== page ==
As New Yorkers have displayed a hesitancy to get back on the subway with lingering COVID-19 concerns, Lyft has come up with an engineering plan for streets that will give cyclists and scooters space to safely move.
The outline set forth in Lyft’s Resilient Streets initiative, developed by urban design firm Street Plans and transportation engineering firm Sam Schwartz Engineering, prioritizes bus and bike lanes and is dependent on one long shot: federal funding for local governments.
Despite this, Lyft includes three case studies one of which focusing on Queens, anticipating a major surge of vehicular traffic despite mass transit not being a proven vector for the spread of COVID-19. Other attributes of the resiliency plan include changes Lyft and bikeshare apps to surface “Slow Streets” or “Open Streets,” and a push for federal lawmakers to pass the Bicycle Commuter Act, among other bills.
“The pandemic has created a transportation inflection point for our cities: do we stick to the status quo or do we make it possible to easily and safely get around without owning a car?” Caroline Samponaro, the head of Micromobility Policy at Lyft, said. “Micromobility has proven itself to be a core part of creating a resilient transportation system in our cities, but sustaining the boom will require a dramatic reimagining of our streets. To support resilient cities, we need to create resilient streets.”
Lyft’s recommendations for New York City focus on 34th Avenue, Broadway, and Northern Boulevard in Queens to offer cyclists links to the Queensborough Bridge to Manhattan. These areas have seen an increase in bicycle crowding.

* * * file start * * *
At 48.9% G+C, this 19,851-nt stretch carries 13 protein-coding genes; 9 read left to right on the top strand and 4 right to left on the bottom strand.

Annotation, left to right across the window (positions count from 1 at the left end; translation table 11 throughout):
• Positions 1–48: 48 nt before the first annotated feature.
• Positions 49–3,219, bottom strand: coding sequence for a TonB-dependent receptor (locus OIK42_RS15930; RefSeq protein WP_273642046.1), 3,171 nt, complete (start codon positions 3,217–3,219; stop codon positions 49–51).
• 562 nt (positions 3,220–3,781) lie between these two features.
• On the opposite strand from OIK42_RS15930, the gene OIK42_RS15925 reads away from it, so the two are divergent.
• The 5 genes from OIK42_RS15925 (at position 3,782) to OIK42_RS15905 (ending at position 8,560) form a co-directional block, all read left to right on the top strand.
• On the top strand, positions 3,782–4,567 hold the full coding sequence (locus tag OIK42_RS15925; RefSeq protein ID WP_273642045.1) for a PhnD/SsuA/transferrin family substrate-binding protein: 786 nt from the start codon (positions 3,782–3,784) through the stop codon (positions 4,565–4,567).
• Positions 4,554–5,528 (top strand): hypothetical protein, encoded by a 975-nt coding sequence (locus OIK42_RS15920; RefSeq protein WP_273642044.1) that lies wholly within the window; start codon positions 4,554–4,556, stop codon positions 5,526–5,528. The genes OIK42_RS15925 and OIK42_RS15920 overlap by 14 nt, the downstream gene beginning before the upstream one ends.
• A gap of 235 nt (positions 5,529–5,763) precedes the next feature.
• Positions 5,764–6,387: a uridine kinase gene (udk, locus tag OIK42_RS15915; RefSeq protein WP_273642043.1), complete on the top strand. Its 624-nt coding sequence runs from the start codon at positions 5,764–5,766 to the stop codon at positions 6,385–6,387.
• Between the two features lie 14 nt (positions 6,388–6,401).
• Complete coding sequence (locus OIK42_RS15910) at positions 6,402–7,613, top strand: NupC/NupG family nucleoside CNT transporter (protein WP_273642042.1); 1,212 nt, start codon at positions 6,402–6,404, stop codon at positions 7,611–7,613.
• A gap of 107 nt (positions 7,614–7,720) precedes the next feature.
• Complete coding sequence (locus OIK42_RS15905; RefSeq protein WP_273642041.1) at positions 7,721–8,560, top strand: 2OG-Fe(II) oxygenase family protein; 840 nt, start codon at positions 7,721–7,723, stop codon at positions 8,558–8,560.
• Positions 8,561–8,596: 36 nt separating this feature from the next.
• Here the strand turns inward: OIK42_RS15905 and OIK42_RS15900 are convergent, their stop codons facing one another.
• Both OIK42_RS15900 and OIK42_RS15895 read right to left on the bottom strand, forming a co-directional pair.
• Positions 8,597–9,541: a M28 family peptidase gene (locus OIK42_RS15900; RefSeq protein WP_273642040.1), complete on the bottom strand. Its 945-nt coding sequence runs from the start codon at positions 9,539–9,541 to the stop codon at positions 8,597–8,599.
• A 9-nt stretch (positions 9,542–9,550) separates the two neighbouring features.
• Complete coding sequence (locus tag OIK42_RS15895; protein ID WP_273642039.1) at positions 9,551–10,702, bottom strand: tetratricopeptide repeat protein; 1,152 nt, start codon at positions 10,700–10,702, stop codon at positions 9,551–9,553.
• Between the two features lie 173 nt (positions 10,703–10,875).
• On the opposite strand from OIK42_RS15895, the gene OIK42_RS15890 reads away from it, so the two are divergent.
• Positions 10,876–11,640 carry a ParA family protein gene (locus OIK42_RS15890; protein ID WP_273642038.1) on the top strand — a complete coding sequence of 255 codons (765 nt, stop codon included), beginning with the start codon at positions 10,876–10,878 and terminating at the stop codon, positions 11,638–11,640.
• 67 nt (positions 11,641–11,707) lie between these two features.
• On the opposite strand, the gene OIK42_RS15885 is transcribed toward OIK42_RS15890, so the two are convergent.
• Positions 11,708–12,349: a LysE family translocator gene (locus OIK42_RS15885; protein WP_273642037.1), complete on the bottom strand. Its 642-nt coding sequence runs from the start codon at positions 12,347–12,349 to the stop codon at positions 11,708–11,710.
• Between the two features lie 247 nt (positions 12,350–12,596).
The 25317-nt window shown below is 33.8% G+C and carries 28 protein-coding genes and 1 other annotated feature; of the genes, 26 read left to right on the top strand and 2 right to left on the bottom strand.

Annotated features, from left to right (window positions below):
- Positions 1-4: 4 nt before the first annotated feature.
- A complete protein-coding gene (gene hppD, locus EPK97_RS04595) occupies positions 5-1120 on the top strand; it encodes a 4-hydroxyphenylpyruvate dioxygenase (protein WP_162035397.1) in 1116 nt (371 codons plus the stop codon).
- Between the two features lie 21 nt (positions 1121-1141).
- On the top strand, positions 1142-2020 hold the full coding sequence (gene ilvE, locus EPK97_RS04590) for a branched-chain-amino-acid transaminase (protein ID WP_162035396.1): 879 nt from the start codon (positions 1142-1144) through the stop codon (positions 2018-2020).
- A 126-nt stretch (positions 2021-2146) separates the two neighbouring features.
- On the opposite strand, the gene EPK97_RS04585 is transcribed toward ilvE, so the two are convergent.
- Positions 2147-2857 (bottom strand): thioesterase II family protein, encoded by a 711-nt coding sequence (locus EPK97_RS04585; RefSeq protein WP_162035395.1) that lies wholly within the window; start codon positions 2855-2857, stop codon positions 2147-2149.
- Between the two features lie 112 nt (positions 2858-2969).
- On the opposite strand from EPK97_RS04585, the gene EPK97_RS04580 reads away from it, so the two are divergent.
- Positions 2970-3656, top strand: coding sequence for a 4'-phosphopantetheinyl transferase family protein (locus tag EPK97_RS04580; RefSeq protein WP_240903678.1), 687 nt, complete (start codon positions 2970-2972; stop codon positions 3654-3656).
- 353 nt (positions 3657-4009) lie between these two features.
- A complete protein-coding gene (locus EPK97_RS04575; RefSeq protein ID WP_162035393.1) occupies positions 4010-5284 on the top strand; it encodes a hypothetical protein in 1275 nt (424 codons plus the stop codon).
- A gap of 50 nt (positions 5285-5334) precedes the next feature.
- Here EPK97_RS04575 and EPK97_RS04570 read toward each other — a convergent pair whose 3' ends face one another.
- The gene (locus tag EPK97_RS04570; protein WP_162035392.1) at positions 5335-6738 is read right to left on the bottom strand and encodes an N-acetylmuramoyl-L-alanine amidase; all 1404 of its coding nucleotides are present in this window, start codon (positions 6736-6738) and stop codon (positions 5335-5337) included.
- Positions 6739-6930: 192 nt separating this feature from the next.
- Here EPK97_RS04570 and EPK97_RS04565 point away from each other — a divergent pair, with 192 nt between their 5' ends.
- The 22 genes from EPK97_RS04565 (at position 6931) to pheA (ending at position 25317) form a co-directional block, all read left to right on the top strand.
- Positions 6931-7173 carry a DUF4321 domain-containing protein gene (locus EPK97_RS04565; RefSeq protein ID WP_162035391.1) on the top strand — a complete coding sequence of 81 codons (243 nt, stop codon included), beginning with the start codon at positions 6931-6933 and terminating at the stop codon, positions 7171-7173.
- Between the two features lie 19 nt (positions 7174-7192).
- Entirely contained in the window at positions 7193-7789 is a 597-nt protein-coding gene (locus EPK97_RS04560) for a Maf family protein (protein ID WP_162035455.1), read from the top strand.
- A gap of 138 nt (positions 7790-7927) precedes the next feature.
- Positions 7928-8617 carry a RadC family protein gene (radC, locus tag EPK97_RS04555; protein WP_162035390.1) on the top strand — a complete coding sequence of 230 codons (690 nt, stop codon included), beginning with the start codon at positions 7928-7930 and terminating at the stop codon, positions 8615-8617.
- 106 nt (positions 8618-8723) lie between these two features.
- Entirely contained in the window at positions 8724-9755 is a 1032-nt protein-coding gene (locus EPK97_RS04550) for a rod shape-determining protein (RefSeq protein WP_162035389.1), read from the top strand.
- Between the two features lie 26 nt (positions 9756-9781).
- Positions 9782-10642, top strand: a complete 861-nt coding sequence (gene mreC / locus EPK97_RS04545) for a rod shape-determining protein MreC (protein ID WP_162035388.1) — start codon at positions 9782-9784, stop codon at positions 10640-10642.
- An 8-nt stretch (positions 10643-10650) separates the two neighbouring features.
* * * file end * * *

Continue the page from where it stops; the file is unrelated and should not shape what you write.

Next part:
A dedicated bus lane along Northern Boulevard as well as a protected bike lane, namely in Woodside and Sunnyside, which would improve safety and congestion on what has been called the “new boulevard of death” after Queens Boulevard lost the title to sweeping improvements centered around pedestrian and cyclist safety as well as traffic calming measures. The tricky six-pointed star intersection of Northern Boulevard, 54th Street and Broadway were of interest in the case study.
Read the full proposal for Queens here.
While the MTA struggles to lure riders back to trains and buses which haven not recovered since ridership losses surpassed 90%, Lyft has seen a steady increase in bike-share users. In 2020, CitiBike saw 500,000 new users and over 103,000 rides on Sept. 12 alone. Earlier in September, city Department of Transportation Commissioner Polly Trottenberg said they had logged a 57& increase in cycling since the pandemic began.
The MTA’s financial loss came quickly after New York went into lockdown and received $3.9 billion from the federal government in the CARES Act. Additional stimulus bills since then have failed while state and local governments continue to grapple decimated coffers. The transit agency alone says $12 billion will help them stave off layoffs, a 40% cut to services and a $1 fare increase.